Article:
9:00am PT by Chris Gardner
Did 'Contagion' Predict Coronavirus? "It's Uncanny," Says Writer
Both outbreaks started in China. Both (probably) involved an infected bat. And both spread rapidly across the globe, killing victims with flu-like symptoms. The big difference is that in the film Contagion, Gwyneth Paltrow was patient zero.
Still, the similarities between the plot of Steven Soderbergh's 2011 epidemiology thriller — which recently hit No. 10 on iTunes, just behind Joker and Parasite — and the real-life spread of the deadly coronavirus, which recently was categorized as a global health emergency by the World Health Organization, are not surprising to the filmmakers.
“On one hand, someone might say, 'That’s uncanny!” says writer Scott Burns. “But I’m not that surprised because when I spoke to experts in this field [while researching], they all said to me that it’s not a matter of if but a matter of when. What I learned from these scientists is that these things are going to happen.”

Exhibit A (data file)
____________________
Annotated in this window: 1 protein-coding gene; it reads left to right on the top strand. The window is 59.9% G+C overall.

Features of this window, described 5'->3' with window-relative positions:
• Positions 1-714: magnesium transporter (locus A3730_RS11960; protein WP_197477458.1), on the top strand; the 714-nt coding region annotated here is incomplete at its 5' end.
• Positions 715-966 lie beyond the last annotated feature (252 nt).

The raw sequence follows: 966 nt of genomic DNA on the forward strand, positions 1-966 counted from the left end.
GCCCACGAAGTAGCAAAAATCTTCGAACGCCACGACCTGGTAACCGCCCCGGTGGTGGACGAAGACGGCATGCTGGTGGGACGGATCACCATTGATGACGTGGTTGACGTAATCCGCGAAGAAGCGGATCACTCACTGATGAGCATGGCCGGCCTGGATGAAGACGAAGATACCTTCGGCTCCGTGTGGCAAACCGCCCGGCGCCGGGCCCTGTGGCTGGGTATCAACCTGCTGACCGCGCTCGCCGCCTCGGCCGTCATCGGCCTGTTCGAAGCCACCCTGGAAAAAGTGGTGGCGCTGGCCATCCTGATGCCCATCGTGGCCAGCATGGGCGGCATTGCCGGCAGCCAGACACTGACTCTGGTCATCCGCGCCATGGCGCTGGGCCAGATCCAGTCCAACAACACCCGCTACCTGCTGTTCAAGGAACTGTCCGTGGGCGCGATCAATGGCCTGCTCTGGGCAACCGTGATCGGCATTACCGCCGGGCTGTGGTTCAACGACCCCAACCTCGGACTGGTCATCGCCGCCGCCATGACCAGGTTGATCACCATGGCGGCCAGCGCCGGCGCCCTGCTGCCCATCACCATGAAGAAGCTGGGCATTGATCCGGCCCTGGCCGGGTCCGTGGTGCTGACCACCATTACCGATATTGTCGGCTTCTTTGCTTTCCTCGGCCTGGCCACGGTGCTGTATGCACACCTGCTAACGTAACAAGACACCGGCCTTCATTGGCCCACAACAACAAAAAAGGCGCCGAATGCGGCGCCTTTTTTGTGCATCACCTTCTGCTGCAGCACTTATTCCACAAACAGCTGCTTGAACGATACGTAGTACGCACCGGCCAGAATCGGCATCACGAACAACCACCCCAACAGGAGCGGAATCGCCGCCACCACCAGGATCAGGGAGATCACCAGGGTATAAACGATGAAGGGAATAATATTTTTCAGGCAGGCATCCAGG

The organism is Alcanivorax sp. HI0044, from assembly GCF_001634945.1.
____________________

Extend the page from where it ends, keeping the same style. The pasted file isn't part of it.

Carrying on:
Burns tells THR that he’s still in regular contact with doctors W. Ian Lipkin and Larry Brilliant, whom the writer became friends with they served as scientific consultants on the film. (Lipkin has said that he's en route to China to help out with the situation.) That commitment to ground the plot in fact is precisely why the film is resonating now, says producer Stacey Sher. "Steven Soderbergh and Scott Burns' conception was to make an extremely accurate film that dealt with actual protocols and science.”
“Part of the reason why we made the film was for situations like this,” Burns adds. “It’s useful to look at some of the lessons included, which are really basic and apply to seasonal flus. If you’re really sick, you can self-quarantine — a fancy way of saying stay home and don’t get the people you work with or love sick. Don’t send kids to school. Wash your hands often and don’t go out if you’re sick.”
Contagion was not the lone virus-related thriller on the iTunes chart. Wolfgang Petersen's similarly themed Outbreak from 1995 has also broken into the top 100 at No. 86.
A version of this story first appeared in the Feb. 5 issue of The Hollywood Reporter magazine. Click here to subscribe.